"Out of Mere Words": Linguistic Placement, Displacements, and Replacements in A Portrait of The Artist as a Young Man




Barchet, Alexander W.

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James Joyce’s A Portrait of the Artist as a Young Man, while seemingly simple both thematically and structurally, is a deceptively complex novel which embodies the major development in Joyce’s fiction— Joyce’s movement past realism and into modernism. When reading Ulysses and Finnegans Wake, readers are painfully aware that language, philosophy, and references are functioning at a level above their, and usually the characters’, understandings. In contrast, Portrait is almost universally relatable. Due to its episodic construction, as well as the fact that the narrative focuses initially on Stephen as a child, Portrait exhibits some of Joyce’s most insightful observations about the shifting nature of language as well as how it functions on a societal level. Through parallel incidents in each of Portrait’s five chapters, Joyce shows the tendency of people and institutions to “displace” Stephen through language. Which in this case is meant to indicate an attempt to position Stephen, either consciously or unconsciously, through language or to place him in a certain role, the good Catholic, the good Irishman, the good son, the artist. Displacements may be thought of as a type of mental or psychological shift, which generally takes the form of a hallucination, a nightmare, or a contemplative daydream. Following these displacements, Joyce shows how Stephen uses language to reposition, or “replace” himself. Essentially, after being displaced, Stephen attempts to return to his previously held belief, although he often finds it insufficient. Stephen must subsequently modify his position in order to accommodate the new information, interactions, and understandings that he acquires.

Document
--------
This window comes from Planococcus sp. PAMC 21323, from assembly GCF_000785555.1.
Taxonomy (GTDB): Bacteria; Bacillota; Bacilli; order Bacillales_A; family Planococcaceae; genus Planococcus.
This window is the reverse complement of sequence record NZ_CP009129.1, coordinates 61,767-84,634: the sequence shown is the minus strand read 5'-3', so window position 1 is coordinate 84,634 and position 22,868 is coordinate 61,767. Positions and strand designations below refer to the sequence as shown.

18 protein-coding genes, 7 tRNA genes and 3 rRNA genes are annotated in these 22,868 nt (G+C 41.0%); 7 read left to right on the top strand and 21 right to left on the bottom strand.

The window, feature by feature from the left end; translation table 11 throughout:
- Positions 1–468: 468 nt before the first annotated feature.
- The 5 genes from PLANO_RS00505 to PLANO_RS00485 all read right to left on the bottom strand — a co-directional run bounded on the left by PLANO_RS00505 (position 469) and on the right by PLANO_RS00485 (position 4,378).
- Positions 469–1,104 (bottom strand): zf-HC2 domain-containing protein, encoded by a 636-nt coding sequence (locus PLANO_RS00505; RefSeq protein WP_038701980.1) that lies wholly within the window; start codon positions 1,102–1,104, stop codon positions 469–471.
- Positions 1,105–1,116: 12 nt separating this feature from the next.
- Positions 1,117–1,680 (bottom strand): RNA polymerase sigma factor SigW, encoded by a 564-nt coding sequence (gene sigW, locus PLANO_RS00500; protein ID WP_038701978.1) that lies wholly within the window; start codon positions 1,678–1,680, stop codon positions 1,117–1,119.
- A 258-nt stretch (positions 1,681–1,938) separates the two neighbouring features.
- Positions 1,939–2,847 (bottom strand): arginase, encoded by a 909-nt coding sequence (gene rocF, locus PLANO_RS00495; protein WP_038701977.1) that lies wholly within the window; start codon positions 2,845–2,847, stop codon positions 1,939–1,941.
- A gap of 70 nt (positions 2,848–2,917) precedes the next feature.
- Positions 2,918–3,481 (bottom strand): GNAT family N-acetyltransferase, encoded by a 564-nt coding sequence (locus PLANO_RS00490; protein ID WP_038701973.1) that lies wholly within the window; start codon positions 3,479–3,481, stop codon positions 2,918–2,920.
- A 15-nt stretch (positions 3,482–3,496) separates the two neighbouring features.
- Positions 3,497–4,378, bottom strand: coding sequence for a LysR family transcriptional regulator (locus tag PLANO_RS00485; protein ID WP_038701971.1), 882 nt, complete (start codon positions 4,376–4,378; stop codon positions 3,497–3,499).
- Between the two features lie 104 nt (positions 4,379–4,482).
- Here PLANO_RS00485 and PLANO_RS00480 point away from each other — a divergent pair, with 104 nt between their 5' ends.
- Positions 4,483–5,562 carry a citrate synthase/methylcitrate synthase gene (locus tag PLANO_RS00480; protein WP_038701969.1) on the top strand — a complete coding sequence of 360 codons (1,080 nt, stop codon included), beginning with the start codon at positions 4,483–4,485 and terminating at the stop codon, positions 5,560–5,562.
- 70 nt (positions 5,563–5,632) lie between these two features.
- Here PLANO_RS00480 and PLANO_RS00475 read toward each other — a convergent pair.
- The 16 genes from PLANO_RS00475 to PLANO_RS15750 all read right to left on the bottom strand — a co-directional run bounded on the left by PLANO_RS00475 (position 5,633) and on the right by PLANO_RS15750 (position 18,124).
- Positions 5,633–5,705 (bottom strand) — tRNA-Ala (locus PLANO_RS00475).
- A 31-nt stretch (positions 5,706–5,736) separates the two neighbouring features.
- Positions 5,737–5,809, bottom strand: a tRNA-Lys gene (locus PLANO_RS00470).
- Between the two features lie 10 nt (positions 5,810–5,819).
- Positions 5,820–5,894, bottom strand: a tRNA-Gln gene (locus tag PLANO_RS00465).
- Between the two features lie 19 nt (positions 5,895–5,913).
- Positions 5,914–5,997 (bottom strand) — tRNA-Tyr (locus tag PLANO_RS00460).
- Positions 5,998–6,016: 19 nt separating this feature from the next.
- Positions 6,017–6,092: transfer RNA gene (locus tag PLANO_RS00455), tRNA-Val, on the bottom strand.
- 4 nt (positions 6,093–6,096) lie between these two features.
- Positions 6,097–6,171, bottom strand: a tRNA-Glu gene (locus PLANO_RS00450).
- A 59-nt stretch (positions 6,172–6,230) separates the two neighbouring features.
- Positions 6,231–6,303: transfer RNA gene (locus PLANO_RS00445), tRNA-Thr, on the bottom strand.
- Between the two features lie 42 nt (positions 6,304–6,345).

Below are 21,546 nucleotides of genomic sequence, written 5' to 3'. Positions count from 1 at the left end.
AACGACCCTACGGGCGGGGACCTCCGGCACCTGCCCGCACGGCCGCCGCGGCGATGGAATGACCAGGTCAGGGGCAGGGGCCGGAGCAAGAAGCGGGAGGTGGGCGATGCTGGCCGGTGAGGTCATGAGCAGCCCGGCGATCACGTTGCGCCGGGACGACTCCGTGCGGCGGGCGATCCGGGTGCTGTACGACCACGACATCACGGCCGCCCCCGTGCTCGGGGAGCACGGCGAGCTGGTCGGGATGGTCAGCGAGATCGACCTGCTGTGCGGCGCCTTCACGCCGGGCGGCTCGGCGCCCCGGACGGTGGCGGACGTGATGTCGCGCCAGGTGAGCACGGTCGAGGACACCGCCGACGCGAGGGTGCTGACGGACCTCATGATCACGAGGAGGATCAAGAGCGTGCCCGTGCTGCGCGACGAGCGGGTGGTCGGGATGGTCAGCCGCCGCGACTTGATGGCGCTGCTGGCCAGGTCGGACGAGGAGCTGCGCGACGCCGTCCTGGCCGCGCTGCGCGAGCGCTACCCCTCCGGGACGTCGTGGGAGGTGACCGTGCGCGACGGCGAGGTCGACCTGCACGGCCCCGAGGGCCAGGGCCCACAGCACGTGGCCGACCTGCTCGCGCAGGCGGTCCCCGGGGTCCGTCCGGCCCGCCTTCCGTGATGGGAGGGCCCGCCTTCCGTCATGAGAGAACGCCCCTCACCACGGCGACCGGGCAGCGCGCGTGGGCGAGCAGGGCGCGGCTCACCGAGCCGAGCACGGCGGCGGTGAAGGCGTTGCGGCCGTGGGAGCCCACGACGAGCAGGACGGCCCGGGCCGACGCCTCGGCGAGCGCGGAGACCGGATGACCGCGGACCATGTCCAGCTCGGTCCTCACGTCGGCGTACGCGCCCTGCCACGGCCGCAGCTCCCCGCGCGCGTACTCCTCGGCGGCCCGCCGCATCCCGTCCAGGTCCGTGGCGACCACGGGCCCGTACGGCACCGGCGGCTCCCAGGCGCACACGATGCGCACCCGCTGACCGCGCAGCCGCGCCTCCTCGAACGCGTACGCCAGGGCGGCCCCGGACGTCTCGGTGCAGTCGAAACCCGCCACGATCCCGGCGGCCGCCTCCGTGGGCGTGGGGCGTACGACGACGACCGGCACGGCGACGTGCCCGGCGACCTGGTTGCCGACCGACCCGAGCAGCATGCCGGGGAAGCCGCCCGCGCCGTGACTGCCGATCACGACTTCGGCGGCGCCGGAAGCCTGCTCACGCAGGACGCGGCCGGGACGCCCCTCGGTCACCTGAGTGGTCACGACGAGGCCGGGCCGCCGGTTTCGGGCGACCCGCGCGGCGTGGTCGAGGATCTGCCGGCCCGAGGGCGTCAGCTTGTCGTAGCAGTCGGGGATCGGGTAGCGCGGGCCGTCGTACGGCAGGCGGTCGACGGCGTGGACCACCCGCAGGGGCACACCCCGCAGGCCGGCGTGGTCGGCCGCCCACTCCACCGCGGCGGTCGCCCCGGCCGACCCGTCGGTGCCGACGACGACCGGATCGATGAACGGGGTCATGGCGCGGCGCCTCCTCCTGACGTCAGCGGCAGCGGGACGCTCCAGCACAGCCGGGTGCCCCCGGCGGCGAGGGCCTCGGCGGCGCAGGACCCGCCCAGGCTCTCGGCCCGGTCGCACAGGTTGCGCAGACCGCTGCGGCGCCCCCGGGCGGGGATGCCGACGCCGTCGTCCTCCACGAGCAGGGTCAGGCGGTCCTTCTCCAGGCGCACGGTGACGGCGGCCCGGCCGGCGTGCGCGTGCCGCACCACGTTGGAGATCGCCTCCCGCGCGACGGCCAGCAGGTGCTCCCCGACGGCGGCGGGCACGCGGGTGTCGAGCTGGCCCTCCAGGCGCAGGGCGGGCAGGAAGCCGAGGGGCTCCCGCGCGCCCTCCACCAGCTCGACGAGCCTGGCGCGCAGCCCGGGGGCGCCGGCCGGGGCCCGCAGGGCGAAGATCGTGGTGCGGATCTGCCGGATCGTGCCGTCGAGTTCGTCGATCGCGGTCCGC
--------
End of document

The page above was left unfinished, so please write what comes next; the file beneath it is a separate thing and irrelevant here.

This item was originally part of a presentation at the 2015-16 Angelo State Graduate Research Colloquium.


James Joyce, Modernism, Narrative Theory, Language, A Portrait of the Artist as a Young Man